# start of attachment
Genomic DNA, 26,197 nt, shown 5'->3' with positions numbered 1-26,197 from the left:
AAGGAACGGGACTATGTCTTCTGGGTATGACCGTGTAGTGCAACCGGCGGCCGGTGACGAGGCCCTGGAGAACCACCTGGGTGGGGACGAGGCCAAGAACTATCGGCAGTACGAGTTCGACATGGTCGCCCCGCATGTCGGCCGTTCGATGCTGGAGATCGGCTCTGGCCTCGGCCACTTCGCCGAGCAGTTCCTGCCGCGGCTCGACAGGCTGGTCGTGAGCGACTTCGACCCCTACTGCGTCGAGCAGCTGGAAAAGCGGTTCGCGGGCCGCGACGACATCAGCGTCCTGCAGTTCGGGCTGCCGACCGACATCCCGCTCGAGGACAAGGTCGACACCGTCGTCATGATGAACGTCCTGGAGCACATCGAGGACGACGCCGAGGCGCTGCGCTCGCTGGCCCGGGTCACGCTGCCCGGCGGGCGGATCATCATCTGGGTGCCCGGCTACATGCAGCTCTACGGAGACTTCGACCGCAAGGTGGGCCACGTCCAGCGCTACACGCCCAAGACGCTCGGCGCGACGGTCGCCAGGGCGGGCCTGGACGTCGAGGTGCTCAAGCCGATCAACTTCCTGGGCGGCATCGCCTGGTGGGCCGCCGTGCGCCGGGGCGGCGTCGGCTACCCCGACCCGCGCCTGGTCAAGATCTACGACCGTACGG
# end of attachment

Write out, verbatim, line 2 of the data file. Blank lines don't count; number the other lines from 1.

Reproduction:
AAGGAACGGGACTATGTCTTCTGGGTATGACCGTGTAGTGCAACCGGCGGCCGGTGACGAGGCCCTGGAGAACCACCTGGGTGGGGACGAGGCCAAGAACTATCGGCAGTACGAGTTCGACATGGTCGCCCCGCATGTCGGCCGTTCGATGCTGGAGATCGGCTCTGGCCTCGGCCACTTCGCCGAGCAGTTCCTGCCGCGGCTCGACAGGCTGGTCGTGAGCGACTTCGACCCCTACTGCGTCGAGCAGCTGGAAAAGCGGTTCGCGGGCCGCGACGACATCAGCGTCCTGCAGTTCGGGCTGCCGACCGACATCCCGCTCGAGGACAAGGTCGACACCGTCGTCATGATGAACGTCCTGGAGCACATCGAGGACGACGCCGAGGCGCTGCGCTCGCTGGCCCGGGTCACGCTGCCCGGCGGGCGGATCATCATCTGGGTGCCCGGCTACATGCAGCTCTACGGAGACTTCGACCGCAAGGTGGGCCACGTCCAGCGCTACACGCCCAAGACGCTCGGCGCGACGGTCGCCAGGGCGGGCCTGGACGTCGAGGTGCTCAAGCCGATCAACTTCCTGGGCGGCATCGCCTGGTGGGCCGCCGTGCGCCGGGGCGGCGTCGGCTACCCCGACCCGCGCCTGGTCAAGATCTACGACCGTACGG